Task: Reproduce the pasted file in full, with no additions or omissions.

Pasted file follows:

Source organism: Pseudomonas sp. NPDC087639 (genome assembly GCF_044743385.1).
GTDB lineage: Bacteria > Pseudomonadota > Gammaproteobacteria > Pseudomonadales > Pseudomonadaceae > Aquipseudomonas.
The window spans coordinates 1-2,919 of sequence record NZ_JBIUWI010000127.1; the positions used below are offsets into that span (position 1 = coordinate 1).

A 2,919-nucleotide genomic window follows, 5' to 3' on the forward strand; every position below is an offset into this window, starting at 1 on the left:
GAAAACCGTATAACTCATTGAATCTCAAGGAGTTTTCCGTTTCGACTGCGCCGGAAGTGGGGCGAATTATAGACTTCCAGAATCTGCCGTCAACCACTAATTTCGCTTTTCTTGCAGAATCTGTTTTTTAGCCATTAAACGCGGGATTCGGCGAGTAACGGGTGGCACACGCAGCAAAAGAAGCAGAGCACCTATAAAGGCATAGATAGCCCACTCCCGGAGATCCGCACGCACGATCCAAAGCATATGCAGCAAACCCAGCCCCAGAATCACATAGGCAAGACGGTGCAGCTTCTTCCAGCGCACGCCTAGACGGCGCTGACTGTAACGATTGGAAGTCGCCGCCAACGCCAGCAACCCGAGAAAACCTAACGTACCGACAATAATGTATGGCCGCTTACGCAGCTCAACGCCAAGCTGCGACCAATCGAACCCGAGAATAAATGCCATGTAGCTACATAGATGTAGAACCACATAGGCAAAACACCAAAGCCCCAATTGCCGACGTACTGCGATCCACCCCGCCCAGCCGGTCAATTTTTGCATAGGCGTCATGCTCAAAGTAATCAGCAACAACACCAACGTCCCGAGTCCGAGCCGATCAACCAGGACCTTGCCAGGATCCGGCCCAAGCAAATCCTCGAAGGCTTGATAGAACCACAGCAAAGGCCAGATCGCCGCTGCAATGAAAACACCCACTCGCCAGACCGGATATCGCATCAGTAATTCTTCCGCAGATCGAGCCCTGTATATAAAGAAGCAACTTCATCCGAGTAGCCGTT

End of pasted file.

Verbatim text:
Source organism: Pseudomonas sp. NPDC087639 (genome assembly GCF_044743385.1).
GTDB lineage: Bacteria > Pseudomonadota > Gammaproteobacteria > Pseudomonadales > Pseudomonadaceae > Aquipseudomonas.
The window spans coordinates 1-2,919 of sequence record NZ_JBIUWI010000127.1; the positions used below are offsets into that span (position 1 = coordinate 1).

A 2,919-nucleotide genomic window follows, 5' to 3' on the forward strand; every position below is an offset into this window, starting at 1 on the left:
GAAAACCGTATAACTCATTGAATCTCAAGGAGTTTTCCGTTTCGACTGCGCCGGAAGTGGGGCGAATTATAGACTTCCAGAATCTGCCGTCAACCACTAATTTCGCTTTTCTTGCAGAATCTGTTTTTTAGCCATTAAACGCGGGATTCGGCGAGTAACGGGTGGCACACGCAGCAAAAGAAGCAGAGCACCTATAAAGGCATAGATAGCCCACTCCCGGAGATCCGCACGCACGATCCAAAGCATATGCAGCAAACCCAGCCCCAGAATCACATAGGCAAGACGGTGCAGCTTCTTCCAGCGCACGCCTAGACGGCGCTGACTGTAACGATTGGAAGTCGCCGCCAACGCCAGCAACCCGAGAAAACCTAACGTACCGACAATAATGTATGGCCGCTTACGCAGCTCAACGCCAAGCTGCGACCAATCGAACCCGAGAATAAATGCCATGTAGCTACATAGATGTAGAACCACATAGGCAAAACACCAAAGCCCCAATTGCCGACGTACTGCGATCCACCCCGCCCAGCCGGTCAATTTTTGCATAGGCGTCATGCTCAAAGTAATCAGCAACAACACCAACGTCCCGAGTCCGAGCCGATCAACCAGGACCTTGCCAGGATCCGGCCCAAGCAAATCCTCGAAGGCTTGATAGAACCACAGCAAAGGCCAGATCGCCGCTGCAATGAAAACACCCACTCGCCAGACCGGATATCGCATCAGTAATTCTTCCGCAGATCGAGCCCTGTATATAAAGAAGCAACTTCATCCGAGTAGCCGTT